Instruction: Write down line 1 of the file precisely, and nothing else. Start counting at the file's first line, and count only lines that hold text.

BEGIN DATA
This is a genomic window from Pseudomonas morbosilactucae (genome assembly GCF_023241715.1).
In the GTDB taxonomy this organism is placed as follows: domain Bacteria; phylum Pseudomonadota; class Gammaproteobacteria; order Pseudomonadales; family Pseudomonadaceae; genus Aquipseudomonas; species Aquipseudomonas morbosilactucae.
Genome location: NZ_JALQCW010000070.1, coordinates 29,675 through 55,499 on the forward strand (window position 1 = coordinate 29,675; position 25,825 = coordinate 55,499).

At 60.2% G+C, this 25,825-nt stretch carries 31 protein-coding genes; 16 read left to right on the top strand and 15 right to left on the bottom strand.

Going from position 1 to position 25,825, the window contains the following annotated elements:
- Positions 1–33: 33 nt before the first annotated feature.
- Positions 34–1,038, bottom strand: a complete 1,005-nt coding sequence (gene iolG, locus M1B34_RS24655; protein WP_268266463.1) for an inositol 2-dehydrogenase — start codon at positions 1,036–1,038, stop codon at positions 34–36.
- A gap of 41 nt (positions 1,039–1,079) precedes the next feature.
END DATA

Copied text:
This is a genomic window from Pseudomonas morbosilactucae (genome assembly GCF_023241715.1).